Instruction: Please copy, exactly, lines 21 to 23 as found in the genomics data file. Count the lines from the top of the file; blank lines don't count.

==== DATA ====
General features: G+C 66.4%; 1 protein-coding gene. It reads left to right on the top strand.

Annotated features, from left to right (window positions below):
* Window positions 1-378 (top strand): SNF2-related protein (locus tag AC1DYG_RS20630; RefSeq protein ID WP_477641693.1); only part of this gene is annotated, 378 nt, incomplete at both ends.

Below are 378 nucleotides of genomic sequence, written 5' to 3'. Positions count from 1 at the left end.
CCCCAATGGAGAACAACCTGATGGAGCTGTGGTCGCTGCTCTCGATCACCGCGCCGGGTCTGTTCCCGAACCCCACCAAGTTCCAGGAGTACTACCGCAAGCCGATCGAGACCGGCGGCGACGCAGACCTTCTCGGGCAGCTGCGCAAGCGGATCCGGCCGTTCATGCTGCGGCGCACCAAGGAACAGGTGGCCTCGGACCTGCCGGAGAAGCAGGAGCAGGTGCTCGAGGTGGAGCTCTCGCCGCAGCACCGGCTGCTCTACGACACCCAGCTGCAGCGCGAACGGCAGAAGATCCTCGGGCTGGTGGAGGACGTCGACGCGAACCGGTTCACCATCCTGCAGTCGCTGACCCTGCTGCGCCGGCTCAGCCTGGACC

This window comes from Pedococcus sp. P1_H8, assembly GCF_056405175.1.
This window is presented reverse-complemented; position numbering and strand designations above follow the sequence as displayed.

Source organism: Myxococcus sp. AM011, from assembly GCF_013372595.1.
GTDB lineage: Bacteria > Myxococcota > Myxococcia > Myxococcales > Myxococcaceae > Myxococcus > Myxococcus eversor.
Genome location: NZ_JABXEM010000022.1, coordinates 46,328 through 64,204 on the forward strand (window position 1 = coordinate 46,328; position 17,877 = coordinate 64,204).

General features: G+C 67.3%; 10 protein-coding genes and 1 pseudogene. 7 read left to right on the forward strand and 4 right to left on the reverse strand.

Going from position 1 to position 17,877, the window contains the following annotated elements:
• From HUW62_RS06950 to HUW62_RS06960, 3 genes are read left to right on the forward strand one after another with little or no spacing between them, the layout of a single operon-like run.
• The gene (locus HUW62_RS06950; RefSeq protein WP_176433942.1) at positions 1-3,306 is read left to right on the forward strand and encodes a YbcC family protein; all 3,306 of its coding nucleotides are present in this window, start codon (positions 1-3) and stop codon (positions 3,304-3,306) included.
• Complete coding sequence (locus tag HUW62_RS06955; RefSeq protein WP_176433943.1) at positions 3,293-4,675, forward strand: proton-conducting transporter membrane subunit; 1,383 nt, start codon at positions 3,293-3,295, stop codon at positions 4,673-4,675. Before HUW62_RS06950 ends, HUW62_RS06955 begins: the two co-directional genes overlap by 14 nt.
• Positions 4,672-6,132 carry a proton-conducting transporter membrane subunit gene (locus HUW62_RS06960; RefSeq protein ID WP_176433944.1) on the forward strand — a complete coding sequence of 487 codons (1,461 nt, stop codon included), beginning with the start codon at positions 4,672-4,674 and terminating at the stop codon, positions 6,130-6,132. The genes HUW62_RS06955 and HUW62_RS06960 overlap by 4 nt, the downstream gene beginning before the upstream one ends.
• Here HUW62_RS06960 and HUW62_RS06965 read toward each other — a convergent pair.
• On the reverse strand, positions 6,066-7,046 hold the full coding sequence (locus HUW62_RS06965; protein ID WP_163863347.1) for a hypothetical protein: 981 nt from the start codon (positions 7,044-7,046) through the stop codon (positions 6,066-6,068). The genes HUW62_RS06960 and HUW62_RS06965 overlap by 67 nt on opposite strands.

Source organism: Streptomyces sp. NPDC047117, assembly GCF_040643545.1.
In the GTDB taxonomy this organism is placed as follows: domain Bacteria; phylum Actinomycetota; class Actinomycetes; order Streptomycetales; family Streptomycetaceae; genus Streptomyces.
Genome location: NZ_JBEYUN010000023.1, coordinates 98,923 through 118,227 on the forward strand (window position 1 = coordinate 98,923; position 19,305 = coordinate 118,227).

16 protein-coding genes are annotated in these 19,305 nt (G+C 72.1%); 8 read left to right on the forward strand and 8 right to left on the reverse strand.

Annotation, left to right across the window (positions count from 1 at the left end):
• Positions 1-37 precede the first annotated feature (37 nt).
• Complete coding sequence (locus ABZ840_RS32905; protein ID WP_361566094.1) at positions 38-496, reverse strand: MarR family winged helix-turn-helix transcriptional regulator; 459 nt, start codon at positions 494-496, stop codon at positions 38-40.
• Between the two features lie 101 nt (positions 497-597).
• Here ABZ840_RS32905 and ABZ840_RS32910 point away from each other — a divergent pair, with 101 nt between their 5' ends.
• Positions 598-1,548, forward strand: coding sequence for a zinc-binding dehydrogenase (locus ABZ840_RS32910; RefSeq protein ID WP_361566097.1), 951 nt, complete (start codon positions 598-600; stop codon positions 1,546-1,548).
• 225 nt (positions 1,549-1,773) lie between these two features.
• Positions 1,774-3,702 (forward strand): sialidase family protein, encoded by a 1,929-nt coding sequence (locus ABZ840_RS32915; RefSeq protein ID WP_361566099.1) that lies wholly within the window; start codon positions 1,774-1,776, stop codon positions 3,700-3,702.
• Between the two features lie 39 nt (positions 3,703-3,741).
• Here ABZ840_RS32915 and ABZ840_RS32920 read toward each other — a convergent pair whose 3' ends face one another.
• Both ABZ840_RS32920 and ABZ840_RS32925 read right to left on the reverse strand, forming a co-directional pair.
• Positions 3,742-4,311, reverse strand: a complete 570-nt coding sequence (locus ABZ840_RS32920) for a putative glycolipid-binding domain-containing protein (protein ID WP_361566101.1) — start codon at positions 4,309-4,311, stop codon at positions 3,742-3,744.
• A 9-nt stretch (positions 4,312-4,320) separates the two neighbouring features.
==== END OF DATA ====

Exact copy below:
Genome location: NZ_JBEYUN010000023.1, coordinates 98,923 through 118,227 on the forward strand (window position 1 = coordinate 98,923; position 19,305 = coordinate 118,227).

16 protein-coding genes are annotated in these 19,305 nt (G+C 72.1%); 8 read left to right on the forward strand and 8 right to left on the reverse strand.

Annotation, left to right across the window (positions count from 1 at the left end):